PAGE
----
Left-handed Trees... said...

Your comments are almost as interesting as this post! Yes, I rely on freewriting too, especially when I am stuck...I cannot wait for Silksinger.
Love,
D.

Sustenance Scout said...

LOL! A great post with riotous comments. Go Laini Go. I used to hum Mr. Rogers' "You've got to do it, every little bit" song; now I'm just as likely to chant "Just keep swimming, just keep swimming." Onward! K.

liz elayne said...

laini - i just love these peeks into your writing world...thank you for sharing the "truth" of your experience...

and goodness alexandra's comments make me crack up!

Gwenda said...

Preach it, sister. It sounds like our working style is pretty similar. I am so ready to be done with this book -- I want that mad, headlong momentum, but you can't force such things.

I was being kind of a cheeky smartypants when I agreed with Wells. I don't fully agree, because I do think (the idea, at least, of) process is important. Sometimes it's all we've got to hang onto, but I just think it's more complicated and malleable than we realize. (Like pretty much everything else!) And that it changes from book to book, sometimes from day to day, and that so much of it is magic, the thunderbolt, and showing up until that happens. (It takes me at least four drafts of EVERYTHING.)

As long as we come out the other end with a book, it's all okay, right?

Laini Taylor said...

Ah, Alexandra, you psycho. Please blog more so your wild mind is not confined here in this little comment space! That imagination needs more space to roam!

Thanks for all the comments, everyone, and Gwenda, that's the thing about "process" that made me realize that despite my first reaction, I don't disagree with you. Process IS important to me, but what the heck IS process? It does change constantly; it's as much strategy and mind games as anything else. It's something I do want to think about more -- maybe after I've finally finished this book!!!!

Cheers!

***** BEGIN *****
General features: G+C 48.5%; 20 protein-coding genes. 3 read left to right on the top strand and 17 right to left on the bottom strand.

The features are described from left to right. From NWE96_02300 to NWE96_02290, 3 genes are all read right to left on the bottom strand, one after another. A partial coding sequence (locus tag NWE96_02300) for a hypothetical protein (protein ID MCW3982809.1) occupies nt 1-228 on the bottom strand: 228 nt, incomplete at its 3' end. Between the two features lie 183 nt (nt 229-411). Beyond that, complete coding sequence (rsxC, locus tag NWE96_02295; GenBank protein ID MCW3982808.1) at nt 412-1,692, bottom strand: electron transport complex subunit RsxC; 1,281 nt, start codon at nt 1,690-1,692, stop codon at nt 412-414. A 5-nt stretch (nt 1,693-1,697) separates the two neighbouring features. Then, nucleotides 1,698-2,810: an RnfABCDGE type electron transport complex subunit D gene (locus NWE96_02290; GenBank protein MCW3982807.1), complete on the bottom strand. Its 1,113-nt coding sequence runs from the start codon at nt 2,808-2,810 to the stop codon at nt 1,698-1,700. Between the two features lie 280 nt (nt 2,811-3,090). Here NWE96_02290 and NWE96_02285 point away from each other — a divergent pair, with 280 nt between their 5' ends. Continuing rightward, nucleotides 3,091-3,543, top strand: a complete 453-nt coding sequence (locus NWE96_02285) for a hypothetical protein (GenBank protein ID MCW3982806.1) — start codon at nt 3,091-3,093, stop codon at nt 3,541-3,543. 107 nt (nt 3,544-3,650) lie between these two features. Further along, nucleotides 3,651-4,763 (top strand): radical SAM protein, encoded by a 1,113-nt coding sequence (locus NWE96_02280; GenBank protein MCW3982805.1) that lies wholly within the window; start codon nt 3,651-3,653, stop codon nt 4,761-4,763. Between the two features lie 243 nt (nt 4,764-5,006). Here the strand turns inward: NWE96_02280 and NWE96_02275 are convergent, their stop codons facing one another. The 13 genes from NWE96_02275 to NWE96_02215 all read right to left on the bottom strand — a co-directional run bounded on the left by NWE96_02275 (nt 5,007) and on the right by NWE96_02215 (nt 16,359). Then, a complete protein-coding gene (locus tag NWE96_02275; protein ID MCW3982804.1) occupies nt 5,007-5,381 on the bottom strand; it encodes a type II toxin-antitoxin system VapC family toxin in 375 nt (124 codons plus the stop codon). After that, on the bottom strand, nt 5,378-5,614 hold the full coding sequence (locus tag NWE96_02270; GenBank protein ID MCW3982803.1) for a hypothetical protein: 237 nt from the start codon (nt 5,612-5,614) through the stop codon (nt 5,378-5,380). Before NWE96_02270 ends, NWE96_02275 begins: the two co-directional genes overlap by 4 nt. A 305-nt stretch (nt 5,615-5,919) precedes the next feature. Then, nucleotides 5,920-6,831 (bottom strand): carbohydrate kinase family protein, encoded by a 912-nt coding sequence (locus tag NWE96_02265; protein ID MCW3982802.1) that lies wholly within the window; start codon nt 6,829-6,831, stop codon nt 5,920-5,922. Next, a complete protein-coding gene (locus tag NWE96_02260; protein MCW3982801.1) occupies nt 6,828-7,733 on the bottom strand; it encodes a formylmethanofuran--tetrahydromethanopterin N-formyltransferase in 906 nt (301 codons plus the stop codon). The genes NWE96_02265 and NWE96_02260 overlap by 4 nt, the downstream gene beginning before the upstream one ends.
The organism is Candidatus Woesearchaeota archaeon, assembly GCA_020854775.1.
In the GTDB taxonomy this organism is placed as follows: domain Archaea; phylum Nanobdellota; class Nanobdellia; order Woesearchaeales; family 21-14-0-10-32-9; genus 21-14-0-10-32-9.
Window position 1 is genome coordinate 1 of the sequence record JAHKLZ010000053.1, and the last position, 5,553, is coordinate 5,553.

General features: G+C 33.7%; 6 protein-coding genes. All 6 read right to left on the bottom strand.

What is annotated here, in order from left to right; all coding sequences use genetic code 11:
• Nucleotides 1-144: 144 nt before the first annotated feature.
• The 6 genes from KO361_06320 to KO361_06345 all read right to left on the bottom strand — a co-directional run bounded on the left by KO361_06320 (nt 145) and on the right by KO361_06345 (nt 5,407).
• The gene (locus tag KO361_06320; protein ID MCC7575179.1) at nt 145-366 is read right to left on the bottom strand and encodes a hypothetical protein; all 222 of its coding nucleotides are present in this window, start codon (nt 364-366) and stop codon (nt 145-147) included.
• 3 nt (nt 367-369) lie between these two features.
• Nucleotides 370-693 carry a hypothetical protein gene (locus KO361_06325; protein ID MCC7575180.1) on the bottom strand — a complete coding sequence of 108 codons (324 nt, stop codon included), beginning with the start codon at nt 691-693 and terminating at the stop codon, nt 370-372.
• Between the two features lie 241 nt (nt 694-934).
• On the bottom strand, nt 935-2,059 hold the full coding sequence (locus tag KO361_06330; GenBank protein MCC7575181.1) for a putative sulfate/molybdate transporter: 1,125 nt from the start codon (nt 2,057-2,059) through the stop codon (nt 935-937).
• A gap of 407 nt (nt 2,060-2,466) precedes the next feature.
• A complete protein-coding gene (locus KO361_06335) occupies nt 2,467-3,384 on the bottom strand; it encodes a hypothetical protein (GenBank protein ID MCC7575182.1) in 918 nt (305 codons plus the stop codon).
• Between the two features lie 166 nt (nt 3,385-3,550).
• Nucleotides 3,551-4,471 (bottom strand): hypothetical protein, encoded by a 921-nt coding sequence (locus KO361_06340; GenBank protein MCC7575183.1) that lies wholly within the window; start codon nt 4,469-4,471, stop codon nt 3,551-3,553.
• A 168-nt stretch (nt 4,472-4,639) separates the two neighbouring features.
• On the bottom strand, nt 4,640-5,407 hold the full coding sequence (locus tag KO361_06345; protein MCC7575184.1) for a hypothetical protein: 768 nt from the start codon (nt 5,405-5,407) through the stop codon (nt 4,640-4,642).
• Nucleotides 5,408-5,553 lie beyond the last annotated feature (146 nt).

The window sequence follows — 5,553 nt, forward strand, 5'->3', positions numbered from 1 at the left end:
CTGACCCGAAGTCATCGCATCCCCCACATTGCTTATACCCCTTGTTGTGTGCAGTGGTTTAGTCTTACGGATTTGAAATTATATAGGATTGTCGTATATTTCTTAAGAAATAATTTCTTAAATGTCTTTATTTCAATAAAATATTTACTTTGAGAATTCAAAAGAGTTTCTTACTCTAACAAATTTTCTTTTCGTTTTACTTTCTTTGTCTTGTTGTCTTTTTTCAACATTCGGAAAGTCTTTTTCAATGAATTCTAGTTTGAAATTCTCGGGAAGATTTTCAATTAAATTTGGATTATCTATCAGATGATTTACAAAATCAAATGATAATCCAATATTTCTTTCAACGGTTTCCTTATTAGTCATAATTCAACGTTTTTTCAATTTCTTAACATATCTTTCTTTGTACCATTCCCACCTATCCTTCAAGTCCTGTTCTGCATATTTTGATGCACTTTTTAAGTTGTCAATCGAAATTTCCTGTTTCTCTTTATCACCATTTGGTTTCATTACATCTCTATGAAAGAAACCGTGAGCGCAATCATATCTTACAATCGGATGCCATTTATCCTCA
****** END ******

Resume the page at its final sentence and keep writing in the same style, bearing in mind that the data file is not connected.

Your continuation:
Mardougrrl said...

See, from the outside here, it's so obvious that your process is whatever works for YOU (in this case, freewriting in bursts, then rewriting to your satisfaction). How do I know this? Because you are such an amazing writer, and because you manage to get it out in the world. Thus, your process works. I don't think there is any ONE way that is the right way (which is odd for me, as I always think there IS a right way, and that is usually the way I don't know)--I think you are obviously on the right path because your work is so wonderful.

And I am FINALLY about to start Blackbringer. Hurray!

xoxo...you will never know how much you inspire me!

Rampian said...

There are probably as many right ways to go about writing a book as there are writers. Each of us must find the way that works for us. Turning it into a conscious ritual certainly helps: first I do this, then, I have to go over here, and do this, then I fix myself a cup of tea. "The sacred rage to order" as Wallace Stevens called it---there are many ways to seize the narrative. Sneaking up and pouncing on it, luring it with treats and promises, spells and potions. It's magic in its purest form: creating something out of nothing. Wonder, insanity, and presumption--these can help! Me? I get scared and hide under a rock. You are far braver than most of us my friend.